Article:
20 January 2014
The West Australian
Gina Rinehart’s Hancock Prospecting has committed to an extra $265 million worth of shares in the giant Roy Hill iron ore dream as part of the project’s holding company issuing $378 million worth of new equity.
Hancock’s ramped-up equity exposure comes in the wake of a decision to press ahead with the main construction phase of the $10 billion development ahead of the close of debt financing.
Construction workers are still flooding into the project following the decision late last month to hit the button on Roy Hill’s main construction schedule. Numbers on site are expected to hit 2000 early next month after export credit agencies from the US and Korea committed loans and guarantees worth up to $US2.9 billion.
But Roy Hill is yet to secure debt requested from Japanese export credit agencies, and is understood to still be negotiating with bankers for commercial loans worth billions more.
With the full debt package still to be finalised, it appears Mrs Rinehart and her equity partners have committed more of their own cash to the project in the interim.
Australian Securities and Investments Commission records show Roy Hill Holdings recently issued 3.15 million shares, expanding the number on issue by about 3 per cent and taking their total value when fully paid to $4.7 billion.
Records show Hanrine Holdings, a subsidiary of Hancock Prospecting, was issued 2.2 million shares and Roy Hill’s consortium of Asian equity partners – including Japanese trading house Marubeni, Korea’s POSCO and Taiwanese steelmaker China Steel Corporation – took up the rest.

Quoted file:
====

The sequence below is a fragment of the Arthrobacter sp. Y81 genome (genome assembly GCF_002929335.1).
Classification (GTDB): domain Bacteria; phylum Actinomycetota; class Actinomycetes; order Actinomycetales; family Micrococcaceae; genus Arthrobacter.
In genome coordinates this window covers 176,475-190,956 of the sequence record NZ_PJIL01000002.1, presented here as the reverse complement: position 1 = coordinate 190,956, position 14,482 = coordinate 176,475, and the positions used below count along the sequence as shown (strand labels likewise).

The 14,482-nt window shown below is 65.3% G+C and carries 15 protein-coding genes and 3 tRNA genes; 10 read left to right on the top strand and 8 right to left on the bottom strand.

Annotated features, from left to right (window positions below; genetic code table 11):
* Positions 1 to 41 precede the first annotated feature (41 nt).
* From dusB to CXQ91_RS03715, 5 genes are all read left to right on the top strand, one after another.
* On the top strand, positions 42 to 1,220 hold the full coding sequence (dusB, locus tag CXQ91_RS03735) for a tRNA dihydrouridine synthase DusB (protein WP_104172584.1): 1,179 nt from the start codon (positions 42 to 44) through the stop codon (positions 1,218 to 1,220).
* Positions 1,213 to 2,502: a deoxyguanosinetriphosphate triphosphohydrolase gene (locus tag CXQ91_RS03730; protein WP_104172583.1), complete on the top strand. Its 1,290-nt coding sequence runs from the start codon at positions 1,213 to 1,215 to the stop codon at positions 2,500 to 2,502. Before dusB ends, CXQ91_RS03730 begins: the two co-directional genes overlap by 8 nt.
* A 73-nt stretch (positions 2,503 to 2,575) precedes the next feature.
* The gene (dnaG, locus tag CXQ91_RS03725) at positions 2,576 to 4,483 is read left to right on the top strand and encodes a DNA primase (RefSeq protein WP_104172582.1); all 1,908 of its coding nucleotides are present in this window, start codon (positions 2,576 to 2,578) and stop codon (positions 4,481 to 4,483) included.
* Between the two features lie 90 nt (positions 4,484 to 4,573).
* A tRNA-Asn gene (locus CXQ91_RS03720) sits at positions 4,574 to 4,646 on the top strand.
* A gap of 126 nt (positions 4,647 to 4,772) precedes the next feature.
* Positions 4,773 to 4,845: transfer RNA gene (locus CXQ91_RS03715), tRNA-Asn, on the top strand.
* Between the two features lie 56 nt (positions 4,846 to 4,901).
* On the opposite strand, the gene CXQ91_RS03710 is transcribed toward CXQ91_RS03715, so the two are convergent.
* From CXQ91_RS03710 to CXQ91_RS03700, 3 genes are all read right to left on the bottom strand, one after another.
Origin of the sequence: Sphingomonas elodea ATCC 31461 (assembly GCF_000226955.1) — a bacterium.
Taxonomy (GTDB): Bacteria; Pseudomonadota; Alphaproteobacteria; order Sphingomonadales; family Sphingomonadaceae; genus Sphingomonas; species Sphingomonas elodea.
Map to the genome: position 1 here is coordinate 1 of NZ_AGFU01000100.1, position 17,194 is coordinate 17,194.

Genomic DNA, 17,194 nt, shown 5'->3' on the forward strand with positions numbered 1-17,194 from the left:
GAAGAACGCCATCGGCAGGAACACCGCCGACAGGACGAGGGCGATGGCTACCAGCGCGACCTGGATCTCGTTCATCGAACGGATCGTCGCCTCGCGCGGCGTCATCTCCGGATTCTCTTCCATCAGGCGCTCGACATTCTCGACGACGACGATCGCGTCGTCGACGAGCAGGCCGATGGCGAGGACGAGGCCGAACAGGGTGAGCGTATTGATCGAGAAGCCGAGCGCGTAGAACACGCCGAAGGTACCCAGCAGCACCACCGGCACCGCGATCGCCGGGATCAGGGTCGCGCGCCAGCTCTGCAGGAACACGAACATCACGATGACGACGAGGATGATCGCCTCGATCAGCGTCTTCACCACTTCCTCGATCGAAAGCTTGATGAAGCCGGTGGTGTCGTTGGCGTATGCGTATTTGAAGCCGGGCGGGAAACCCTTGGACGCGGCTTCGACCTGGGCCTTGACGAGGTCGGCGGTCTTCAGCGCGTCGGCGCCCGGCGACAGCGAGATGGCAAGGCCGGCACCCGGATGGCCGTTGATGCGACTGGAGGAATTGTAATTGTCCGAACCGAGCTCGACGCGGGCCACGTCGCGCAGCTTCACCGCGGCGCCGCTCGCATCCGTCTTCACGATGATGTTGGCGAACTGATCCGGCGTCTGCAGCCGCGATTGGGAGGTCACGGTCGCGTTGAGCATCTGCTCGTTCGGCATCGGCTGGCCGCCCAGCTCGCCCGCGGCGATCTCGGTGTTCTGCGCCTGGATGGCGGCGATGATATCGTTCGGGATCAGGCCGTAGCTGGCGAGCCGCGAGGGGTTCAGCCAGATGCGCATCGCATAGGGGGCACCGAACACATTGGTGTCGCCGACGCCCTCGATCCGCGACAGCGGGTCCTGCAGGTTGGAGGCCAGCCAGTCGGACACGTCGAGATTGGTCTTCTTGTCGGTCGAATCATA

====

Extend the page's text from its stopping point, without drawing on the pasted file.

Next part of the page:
The take-up means that Mrs Rinehart maintains her 70 per cent ownership of the 55 million tonne-a-year port, rail and mine project, committing an extra $265 million to its construction.
It is believed to be the first time Mrs Rinehart has committed new funds to the project since early 2012, as she was introducing the equity partners onto the Roy Hill share register.
ASIC records also show Roy Hill recently drew down an additional $311 million under the company’s part-paid share structure. It is unclear whether Mrs Rinehart’s new contribution forms part of that sum.
According to ASIC records, Roy Hill’s shareholders have now tipped in $3.4 billion to its development, with another $1.27 billion still owed in equity contributions.
Courtesy of The West Australian